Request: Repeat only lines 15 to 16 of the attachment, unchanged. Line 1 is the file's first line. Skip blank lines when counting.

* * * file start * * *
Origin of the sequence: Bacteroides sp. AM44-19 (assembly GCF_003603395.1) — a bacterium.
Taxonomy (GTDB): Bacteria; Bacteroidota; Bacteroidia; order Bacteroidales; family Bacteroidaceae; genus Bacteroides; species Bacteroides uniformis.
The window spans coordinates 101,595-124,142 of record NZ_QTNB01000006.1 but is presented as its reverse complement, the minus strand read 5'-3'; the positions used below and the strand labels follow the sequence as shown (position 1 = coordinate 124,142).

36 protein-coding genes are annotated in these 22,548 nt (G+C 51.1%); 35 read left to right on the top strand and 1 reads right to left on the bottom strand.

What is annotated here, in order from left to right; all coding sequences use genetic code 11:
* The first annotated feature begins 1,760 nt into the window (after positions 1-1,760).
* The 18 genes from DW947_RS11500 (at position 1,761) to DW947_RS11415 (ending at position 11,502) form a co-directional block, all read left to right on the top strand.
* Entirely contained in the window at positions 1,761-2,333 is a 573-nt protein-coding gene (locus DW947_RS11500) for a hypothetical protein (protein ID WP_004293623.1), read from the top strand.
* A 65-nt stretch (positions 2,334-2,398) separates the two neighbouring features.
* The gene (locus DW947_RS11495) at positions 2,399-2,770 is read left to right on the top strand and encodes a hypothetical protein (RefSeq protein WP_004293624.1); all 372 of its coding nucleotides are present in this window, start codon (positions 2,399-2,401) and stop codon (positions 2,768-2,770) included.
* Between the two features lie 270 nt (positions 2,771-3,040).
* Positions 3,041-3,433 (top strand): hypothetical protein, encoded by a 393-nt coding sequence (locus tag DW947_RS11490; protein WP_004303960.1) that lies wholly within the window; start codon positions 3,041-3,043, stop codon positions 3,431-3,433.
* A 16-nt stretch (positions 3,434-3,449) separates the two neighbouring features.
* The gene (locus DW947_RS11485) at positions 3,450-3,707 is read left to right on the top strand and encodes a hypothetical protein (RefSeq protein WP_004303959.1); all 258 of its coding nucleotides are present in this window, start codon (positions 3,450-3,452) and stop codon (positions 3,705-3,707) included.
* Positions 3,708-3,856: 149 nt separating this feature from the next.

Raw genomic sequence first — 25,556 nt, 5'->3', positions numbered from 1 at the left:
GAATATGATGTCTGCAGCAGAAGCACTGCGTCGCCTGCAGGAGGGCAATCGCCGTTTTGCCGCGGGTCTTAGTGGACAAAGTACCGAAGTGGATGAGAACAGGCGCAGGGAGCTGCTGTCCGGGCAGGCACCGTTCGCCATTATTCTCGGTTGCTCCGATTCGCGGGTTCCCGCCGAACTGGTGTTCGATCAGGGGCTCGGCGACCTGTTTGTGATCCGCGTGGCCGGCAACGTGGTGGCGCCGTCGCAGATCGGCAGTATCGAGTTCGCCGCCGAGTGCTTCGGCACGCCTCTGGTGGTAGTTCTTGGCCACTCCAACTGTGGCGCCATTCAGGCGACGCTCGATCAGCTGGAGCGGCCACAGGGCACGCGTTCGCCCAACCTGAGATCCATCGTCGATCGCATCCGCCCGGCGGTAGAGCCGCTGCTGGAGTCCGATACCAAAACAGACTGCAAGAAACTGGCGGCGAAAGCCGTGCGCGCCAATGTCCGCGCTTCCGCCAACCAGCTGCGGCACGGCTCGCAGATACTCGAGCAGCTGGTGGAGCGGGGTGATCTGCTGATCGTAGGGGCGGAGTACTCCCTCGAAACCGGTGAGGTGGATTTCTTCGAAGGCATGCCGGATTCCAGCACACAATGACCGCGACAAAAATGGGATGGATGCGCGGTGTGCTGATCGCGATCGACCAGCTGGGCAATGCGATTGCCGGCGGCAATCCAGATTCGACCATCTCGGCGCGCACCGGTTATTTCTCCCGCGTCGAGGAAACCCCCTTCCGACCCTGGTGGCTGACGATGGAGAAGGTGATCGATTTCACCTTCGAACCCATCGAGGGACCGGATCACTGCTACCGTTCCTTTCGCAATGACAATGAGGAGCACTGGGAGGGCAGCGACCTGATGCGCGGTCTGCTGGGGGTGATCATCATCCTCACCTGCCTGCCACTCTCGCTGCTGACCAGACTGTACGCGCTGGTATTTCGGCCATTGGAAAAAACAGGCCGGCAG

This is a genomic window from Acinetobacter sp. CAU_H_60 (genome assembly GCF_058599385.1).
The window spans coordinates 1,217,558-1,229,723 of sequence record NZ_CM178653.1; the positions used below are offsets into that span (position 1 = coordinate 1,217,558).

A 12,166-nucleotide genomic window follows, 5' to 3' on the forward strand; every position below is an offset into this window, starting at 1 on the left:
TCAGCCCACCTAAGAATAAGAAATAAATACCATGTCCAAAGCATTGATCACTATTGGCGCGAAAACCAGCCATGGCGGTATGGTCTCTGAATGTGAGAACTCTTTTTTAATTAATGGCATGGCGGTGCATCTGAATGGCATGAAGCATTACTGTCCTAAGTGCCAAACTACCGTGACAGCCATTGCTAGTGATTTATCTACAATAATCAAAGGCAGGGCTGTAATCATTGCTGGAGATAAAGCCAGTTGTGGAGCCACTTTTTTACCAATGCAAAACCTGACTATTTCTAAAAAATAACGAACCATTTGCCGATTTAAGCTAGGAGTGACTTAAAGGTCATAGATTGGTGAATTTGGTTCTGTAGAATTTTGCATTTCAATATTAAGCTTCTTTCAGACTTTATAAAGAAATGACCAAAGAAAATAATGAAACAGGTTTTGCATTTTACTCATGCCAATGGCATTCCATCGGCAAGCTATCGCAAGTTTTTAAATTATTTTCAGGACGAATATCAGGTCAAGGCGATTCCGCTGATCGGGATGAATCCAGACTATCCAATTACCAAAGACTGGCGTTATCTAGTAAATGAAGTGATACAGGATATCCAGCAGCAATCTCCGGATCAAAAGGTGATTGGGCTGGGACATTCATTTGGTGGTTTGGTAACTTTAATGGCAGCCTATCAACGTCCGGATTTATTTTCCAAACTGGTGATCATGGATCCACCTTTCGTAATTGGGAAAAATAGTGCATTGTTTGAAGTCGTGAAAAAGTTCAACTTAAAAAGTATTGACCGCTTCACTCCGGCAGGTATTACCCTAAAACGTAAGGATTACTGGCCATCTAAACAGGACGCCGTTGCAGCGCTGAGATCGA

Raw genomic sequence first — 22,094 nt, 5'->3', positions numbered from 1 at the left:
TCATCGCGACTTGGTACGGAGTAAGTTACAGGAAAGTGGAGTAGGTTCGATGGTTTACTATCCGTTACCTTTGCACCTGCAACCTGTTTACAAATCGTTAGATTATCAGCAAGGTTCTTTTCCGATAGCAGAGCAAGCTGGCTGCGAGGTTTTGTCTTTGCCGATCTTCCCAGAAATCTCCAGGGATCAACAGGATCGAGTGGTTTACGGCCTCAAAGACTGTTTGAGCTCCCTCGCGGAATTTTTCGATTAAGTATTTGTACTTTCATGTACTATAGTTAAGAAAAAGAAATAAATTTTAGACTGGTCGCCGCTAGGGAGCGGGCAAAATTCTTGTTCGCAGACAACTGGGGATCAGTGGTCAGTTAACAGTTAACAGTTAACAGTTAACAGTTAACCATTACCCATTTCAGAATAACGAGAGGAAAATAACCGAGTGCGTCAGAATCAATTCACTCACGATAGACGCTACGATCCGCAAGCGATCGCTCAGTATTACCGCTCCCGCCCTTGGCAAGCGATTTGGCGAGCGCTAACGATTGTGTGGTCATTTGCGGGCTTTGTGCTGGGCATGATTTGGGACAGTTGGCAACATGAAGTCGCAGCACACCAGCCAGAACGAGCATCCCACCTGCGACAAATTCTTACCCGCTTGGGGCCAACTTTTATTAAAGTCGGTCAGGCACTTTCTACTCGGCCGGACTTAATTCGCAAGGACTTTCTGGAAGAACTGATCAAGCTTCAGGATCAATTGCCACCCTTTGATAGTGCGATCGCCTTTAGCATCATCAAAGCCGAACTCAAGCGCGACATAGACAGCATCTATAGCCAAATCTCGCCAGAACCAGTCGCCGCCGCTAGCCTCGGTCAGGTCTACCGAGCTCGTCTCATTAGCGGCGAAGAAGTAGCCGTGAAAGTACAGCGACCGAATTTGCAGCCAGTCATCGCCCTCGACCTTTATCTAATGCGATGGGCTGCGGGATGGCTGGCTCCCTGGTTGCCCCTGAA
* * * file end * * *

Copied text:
* Positions 3,708-3,856: 149 nt separating this feature from the next.

Raw genomic sequence first — 25,556 nt, 5'->3', positions numbered from 1 at the left: